Should I Pay Off All Debt in the Credit Bureau in Order to Buy a House?

Existing debt might not be a barrier to landing a mortgage.

Existing debt might not be a barrier to landing a mortgage.

It can be a smart move to pay off your existing debts before applying for a mortgage, but only if doing so isn't going to leave you short of cash for other things. Homes don't come cheaply, , so you're going to need access to ready money to cover your costs. Besides, if you owe relatively little, your debt shouldn't cause you too much of a headache when it comes to applying for a home loan.

Debt-to-Income Ratio

Debt won't automatically mess up your chances of landing a mortgage and buying a house. Lenders use debt-to-income ratios when assessing home loan applications. So, while reducing the amount of money a credit bureau reports you as owing is within the debt-to-income ratio your lender uses, it could improve your chances of bagging that home loan. Stressing to clear off every last cent of what you owe might not do you any good at all.


If you have a bit of spare cash floating about that you're considering clearing your debts with, remember that you'll probably need a pretty hefty deposit to secure a mortgage with a competitive interest rate. If your debt to income ratio is low, you might be better off conserving your cash reserves to use as a down payment on your new home. Although it's possible to bag a mortgage by putting down as little as 1 percent, as a rule of thumb, the larger your down payment, the lower your payments will be. Reducing the size of a potential down payment by using any savings you have to clear off all the debt on your credit report could mean you'll wind up forking out less money on interest payments.

Closing Fees

As well as having to cough up a down payment, you'll also need some cash to cover your closing costs. The closing fees on a $100,000 loan can amount to between $6,125 to $8,850. You could have these added to your mortgage, but then you'd have to pay interest on them. It's also worth remembering that moving into and perhaps decorating your new home could set you back a few dollars more. There'll be little point in paying off all the money a credit bureau reports you as owing only to take on new debt to meet your closing costs.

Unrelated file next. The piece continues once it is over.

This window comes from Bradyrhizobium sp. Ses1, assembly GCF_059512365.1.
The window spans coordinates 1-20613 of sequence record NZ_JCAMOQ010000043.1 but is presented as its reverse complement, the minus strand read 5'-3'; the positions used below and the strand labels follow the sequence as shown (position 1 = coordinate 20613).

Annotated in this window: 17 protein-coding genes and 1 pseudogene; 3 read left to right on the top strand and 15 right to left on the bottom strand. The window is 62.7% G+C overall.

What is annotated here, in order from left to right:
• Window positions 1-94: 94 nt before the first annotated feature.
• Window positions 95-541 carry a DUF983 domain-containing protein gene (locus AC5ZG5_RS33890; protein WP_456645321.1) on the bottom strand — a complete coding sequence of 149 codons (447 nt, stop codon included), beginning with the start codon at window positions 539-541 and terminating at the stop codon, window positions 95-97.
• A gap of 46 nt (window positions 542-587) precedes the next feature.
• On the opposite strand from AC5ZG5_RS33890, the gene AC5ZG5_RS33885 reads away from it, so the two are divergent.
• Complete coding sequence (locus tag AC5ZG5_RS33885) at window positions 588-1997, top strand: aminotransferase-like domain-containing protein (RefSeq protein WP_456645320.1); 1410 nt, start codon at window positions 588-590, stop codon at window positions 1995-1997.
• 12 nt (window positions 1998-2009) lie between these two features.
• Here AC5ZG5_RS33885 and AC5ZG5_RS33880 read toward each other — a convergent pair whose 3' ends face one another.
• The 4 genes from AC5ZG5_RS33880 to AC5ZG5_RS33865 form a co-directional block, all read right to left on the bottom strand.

Credit Score

Wiping out all your debts will be a good idea if you already have enough money to cover your deposit, closing costs and any other expenses associated with buying a home. Doing so will reduce your debt-to-credit ratio, which could boost your credit score and help you get that all-important mortgage. Resist the temptation to close any accounts you clear. This could cut the length of your open credit history, which could drag down your score.

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About the Author

Michael Roennevig has been a journalist since 2003. He has written on politics, the arts, travel and society for publications such as "The Big Issue" and "Which?" Roennevig holds a Bachelor of Arts in journalism from the Surrey Institute and a postgraduate diploma from the National Council for the Training of Journalists at City College, Brighton.

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